By Mark Spence
Following the recommendations contained in Agenda 2020 by the IOC, and its request that candidate cities must present projects closely adhering to their long-term social, financial and environmental planning needs, now, more than ever, ‘greenness’ will be a vital cornerstone of any winning Olympic bid. With this in mind, what new measures, techniques and approaches can we expect to see implemented from the 2024 cycle onwards?
The history of the Olympics is littered with what could be considered failures. Ghost town Olympic villages, redundant stadiums and a sheer lack of concrete evidence of genuine sustainability from previous Games, highlight some of the issues endured by previous hosts. It’s hardly surprising then that Boston, Budapest, Rome and Hamburg all pulled their bids for the 2024 games mid-race, fearing high costs and local opposition.
So, what will Paris and LA do differently?
The Paris masterplan
“For us it is quite simple. Our vision is the most sustainable Games ever,” Paris bid co-Chair and member of the IOC’s Sustainability and Legacy Commission, Tony Estanguet, told the South China Morning Post in January. “We will also have low carbon installations for the rare venues we have to build and we will use specific materials to reduce the overall carbon footprint.” These claims are backed up by the Paris committee’s aims in their project program including:
- 100% bio-based materials
- 100%green energy during the Games
- Over 26 hectares of biodiversity created on the Olympic sites in Seine-Saint-Denis
In addition, architects, Populous and engineers, Egis, will mastermind the construction of 38 Olympic and Paralympic venues across Paris. Their masterplan will involve the use of a number of existing buildings in the city and see temporary venues installed in some of the capital’s most famous attractions. The Eiffel Tower and Champs-Élysées as well as the aforementioned River Seine will all become backdrops for events.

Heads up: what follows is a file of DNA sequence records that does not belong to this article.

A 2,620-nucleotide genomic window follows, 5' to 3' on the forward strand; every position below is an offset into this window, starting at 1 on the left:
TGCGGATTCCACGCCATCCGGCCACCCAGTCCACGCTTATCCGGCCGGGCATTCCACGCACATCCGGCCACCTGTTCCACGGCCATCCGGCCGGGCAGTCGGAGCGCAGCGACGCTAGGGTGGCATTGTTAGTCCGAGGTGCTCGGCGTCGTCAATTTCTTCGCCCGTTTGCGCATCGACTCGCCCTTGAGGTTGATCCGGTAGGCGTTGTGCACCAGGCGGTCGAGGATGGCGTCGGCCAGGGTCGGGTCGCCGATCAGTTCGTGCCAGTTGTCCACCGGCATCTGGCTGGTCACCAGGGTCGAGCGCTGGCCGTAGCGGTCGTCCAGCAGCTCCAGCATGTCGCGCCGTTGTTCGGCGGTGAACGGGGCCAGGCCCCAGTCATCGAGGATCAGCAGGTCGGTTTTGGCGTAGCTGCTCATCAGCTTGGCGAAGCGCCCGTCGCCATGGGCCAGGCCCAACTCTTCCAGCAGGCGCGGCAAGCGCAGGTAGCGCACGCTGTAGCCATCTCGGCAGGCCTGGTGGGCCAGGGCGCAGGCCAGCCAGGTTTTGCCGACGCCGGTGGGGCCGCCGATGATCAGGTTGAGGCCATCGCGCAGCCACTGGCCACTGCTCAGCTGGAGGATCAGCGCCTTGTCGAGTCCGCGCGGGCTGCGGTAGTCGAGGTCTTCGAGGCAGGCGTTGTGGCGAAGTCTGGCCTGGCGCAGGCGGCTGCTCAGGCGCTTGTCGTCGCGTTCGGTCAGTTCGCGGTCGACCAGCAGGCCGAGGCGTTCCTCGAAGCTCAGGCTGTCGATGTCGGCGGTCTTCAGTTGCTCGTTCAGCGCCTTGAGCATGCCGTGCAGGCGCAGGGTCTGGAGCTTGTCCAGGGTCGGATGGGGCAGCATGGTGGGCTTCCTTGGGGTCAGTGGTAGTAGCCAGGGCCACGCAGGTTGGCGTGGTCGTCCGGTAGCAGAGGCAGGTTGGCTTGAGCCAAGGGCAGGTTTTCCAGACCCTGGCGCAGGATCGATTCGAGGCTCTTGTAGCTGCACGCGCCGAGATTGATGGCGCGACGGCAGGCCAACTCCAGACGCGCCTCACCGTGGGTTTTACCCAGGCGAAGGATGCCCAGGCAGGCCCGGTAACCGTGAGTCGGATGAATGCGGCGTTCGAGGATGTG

Central to the winning Paris bid is the idea of using existing infrastructure, more specifically, venues and temporary structures. Indeed, the only new major construction will be an aquatics centre. Crucially, these ambitions are echoed by the LA 2028 committee’s proposals.
LA 2028 has delivered a comprehensive sustainability program built on the concept of ‘radical reuse’. Essentially this idea focuses on the use of LA’s existing world-class venues, rather than creating any new permanent structures. Executive Director of Sustainability and Legacy, Brence Culp, told Global Construction: “Radical reuse is the core principle of the LA 2028 Sustainability Program. It refers to LA 2028’s plan that requires no new permanent construction. Every facility of our Games Plan, from sports venues, to the Olympic Village at UCLA, to the Media Village and other media facilities at the University of Southern California (USC), already exists, will exist independently of the Games, or will be temporary. This approach allows LA 2028 to avoid the environmental and carbon impact of the large construction projects typically associated with the Games.”